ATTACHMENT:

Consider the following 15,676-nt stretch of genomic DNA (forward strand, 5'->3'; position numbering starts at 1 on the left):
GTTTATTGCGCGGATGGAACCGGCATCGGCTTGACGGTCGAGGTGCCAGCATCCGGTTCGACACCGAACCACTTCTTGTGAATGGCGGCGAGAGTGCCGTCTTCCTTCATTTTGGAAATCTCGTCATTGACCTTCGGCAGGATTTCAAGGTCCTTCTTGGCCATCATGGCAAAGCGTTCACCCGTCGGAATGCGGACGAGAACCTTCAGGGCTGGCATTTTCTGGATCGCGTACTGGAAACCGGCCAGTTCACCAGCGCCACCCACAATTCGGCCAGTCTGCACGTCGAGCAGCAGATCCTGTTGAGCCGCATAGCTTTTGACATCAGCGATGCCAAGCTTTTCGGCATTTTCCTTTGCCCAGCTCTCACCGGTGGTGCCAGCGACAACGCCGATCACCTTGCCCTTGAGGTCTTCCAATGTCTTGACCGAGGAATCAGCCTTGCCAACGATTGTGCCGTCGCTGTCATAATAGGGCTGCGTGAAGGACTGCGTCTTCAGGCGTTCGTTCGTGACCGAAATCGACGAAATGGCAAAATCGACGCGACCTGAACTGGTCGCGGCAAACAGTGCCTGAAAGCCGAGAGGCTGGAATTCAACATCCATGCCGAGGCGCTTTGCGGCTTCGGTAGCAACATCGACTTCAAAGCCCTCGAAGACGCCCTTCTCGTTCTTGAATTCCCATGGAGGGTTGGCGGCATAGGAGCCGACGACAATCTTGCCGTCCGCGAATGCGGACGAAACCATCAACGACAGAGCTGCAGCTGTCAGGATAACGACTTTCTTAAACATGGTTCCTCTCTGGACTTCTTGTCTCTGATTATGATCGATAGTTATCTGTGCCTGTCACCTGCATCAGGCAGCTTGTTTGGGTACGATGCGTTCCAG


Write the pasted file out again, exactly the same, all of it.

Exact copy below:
Consider the following 15,676-nt stretch of genomic DNA (forward strand, 5'->3'; position numbering starts at 1 on the left):
GTTTATTGCGCGGATGGAACCGGCATCGGCTTGACGGTCGAGGTGCCAGCATCCGGTTCGACACCGAACCACTTCTTGTGAATGGCGGCGAGAGTGCCGTCTTCCTTCATTTTGGAAATCTCGTCATTGACCTTCGGCAGGATTTCAAGGTCCTTCTTGGCCATCATGGCAAAGCGTTCACCCGTCGGAATGCGGACGAGAACCTTCAGGGCTGGCATTTTCTGGATCGCGTACTGGAAACCGGCCAGTTCACCAGCGCCACCCACAATTCGGCCAGTCTGCACGTCGAGCAGCAGATCCTGTTGAGCCGCATAGCTTTTGACATCAGCGATGCCAAGCTTTTCGGCATTTTCCTTTGCCCAGCTCTCACCGGTGGTGCCAGCGACAACGCCGATCACCTTGCCCTTGAGGTCTTCCAATGTCTTGACCGAGGAATCAGCCTTGCCAACGATTGTGCCGTCGCTGTCATAATAGGGCTGCGTGAAGGACTGCGTCTTCAGGCGTTCGTTCGTGACCGAAATCGACGAAATGGCAAAATCGACGCGACCTGAACTGGTCGCGGCAAACAGTGCCTGAAAGCCGAGAGGCTGGAATTCAACATCCATGCCGAGGCGCTTTGCGGCTTCGGTAGCAACATCGACTTCAAAGCCCTCGAAGACGCCCTTCTCGTTCTTGAATTCCCATGGAGGGTTGGCGGCATAGGAGCCGACGACAATCTTGCCGTCCGCGAATGCGGACGAAACCATCAACGACAGAGCTGCAGCTGTCAGGATAACGACTTTCTTAAACATGGTTCCTCTCTGGACTTCTTGTCTCTGATTATGATCGATAGTTATCTGTGCCTGTCACCTGCATCAGGCAGCTTGTTTGGGTACGATGCGTTCCAG